Or simply follow Dog Food Advisor on Twitter.


  1. All information provided by Bil-Jac Customer Service on 8/24/2012

Recipe Friday – Chicken Carrot Frozen Yummies For Dogs

Since there seems to be a resurgence of warm weather, this recipe is sure to cool your pup down and make them happy all at the same time!  It is very simple and quick to make as well.


  • 1/2 cup shredded Chicken (or Beef, or Pork)
  • 32 ounces Plain Yogurt (should be full fat, not a diet yogurt)
  • 2 Carrots, shredded



1. Cook the meat of your choice and let it cool completely.

2. Shred the carrots.

3. In a large mixing bowl, combine all ingredients until well mixed.

4. Pour into any molds you may have and freeze.  (I love this one from Bed, Bath and Beyond.  It is perfect for this recipe)

5. When ready, pop it out of the mold and serve to your pup!

Top 10 Questions Asked Of Dog Veterinarians

As pet parents, we all care about the well-being of our dogs.  Many times we ask questions to ensure we are doing everything we can to keep our pets healthy.  Many vets were contacted, and these were the most common questions that were asked:

What is the best way to make sure my dog is receiving the best nutrition?

By reading labels on your dog food and giving them a healthy diet with plenty of protein , some fats and very little if any, fillers (corn, wheat, gluten, etc)., and by giving them healthy treats you will be providing your dog with the best nutrition possible.

My dog seems to have trouble rising in the morning (or they are limping) what could this be?

Many times as dogs grow older, they will need to be checked for hip dysplasia, or arthritis.  If this is an issue, there are many medications that can help an elderly dog.

What I suggest, since Sasha is a lab mix, they seem to be likely to develop hip dysplasia, so I opt to give her supplements for healthy, strong bones, and to keep the cartilage strong.  I use Cosequin Plus, but there are many alternatives on that page.  I figure I want to keep her as happy and healthy as long as possible, so I am going to do what it takes to keep her that way,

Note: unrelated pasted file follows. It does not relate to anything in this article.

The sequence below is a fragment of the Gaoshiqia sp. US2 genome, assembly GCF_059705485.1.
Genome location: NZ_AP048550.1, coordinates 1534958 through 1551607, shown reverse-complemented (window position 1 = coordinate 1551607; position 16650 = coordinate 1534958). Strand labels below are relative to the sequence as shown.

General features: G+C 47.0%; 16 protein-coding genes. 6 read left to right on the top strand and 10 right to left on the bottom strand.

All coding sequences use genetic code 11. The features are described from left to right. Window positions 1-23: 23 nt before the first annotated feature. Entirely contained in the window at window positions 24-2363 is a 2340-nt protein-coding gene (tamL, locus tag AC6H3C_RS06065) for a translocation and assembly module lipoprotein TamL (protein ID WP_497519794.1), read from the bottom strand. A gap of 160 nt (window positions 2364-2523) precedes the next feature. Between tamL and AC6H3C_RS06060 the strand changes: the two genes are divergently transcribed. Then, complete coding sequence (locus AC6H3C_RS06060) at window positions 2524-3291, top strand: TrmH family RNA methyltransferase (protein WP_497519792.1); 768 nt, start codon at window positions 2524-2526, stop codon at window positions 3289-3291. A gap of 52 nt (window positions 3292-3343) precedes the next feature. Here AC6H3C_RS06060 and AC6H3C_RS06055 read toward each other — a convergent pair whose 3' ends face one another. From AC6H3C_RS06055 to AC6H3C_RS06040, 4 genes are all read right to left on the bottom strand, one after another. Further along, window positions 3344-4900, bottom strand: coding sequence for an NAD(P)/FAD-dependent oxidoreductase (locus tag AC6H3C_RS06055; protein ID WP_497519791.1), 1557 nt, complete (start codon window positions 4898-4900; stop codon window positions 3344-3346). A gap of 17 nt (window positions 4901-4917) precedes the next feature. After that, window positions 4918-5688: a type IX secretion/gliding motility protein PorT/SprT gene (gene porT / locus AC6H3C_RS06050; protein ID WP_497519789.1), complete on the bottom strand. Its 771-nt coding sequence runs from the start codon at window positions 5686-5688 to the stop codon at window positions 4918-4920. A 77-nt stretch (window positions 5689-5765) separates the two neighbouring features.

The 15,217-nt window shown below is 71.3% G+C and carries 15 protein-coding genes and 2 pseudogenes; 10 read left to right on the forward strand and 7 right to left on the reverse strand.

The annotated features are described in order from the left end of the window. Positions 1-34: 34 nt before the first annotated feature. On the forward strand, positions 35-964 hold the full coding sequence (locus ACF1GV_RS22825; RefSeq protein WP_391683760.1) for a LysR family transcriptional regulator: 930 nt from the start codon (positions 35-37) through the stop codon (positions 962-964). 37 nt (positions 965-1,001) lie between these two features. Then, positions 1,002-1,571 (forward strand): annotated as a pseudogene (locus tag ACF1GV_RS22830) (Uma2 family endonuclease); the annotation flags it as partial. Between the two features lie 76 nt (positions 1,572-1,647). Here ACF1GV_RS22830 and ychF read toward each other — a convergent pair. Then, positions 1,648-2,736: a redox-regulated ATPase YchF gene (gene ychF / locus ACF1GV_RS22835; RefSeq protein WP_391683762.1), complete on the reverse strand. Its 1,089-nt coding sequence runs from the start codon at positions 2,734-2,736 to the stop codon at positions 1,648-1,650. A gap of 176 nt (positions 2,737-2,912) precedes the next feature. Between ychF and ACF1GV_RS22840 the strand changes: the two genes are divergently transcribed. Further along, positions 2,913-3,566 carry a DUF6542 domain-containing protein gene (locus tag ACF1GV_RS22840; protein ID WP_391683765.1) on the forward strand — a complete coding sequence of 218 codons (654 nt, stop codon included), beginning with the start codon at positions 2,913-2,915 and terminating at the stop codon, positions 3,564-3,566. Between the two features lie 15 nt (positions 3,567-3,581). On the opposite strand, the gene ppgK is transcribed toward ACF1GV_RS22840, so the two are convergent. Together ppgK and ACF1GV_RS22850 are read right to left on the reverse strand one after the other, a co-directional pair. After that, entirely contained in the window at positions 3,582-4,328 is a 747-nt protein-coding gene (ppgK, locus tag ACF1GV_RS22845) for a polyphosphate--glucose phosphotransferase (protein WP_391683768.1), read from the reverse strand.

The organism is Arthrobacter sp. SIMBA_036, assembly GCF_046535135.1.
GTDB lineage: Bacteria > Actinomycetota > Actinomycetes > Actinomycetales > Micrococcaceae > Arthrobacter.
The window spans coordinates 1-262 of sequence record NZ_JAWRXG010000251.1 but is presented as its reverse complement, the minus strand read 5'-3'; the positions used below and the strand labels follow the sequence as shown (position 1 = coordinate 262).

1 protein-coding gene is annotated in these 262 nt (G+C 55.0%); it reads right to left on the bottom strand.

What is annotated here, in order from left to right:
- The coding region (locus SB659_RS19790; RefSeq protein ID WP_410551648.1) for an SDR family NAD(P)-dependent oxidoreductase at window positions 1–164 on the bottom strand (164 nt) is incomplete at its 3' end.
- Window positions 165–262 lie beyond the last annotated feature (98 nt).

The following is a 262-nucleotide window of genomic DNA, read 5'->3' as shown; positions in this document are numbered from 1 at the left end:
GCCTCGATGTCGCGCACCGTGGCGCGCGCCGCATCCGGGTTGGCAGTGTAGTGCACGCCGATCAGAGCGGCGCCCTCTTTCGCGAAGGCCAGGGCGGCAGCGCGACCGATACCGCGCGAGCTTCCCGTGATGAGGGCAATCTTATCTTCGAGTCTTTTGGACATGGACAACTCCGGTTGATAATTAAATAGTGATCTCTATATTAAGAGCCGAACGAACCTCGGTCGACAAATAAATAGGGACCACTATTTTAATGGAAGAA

For more questions that are asked and the answers, click here.

Diabetes and Dogs

Diabetes can be such a scary diagnoses when you don’t arm yourself with information.  If your dog receives this diagnosis, all is not lost.  First we need to know how which dogs are more likely to get diabetes and what we can do to help stop this.

As humans become more sedentary, sometimes our pets do as well.  It is vitally important to keep your dog active by taking walks and playing, all dogs need exercise, some more than others.

The major risk factors to know are:

  • Age (middle-aged to older dogs are more affected)
  • Unspayed females
  • Genetics
  • Obesity

The breeds that are more susceptible to contracting diabetes are:

  • Cocker Spaniels
  • Dachshunds
  • Doberman Pinschers
  • German Shepherds
  • Golden Retrievers
  • Labrador Retrievers
  • Pomeranians
  • Terriers
  • Toy Poodles

You will notice when treating your dog, you may use many of the same treatments that are being used on humans (insulin injections and glucose testing items).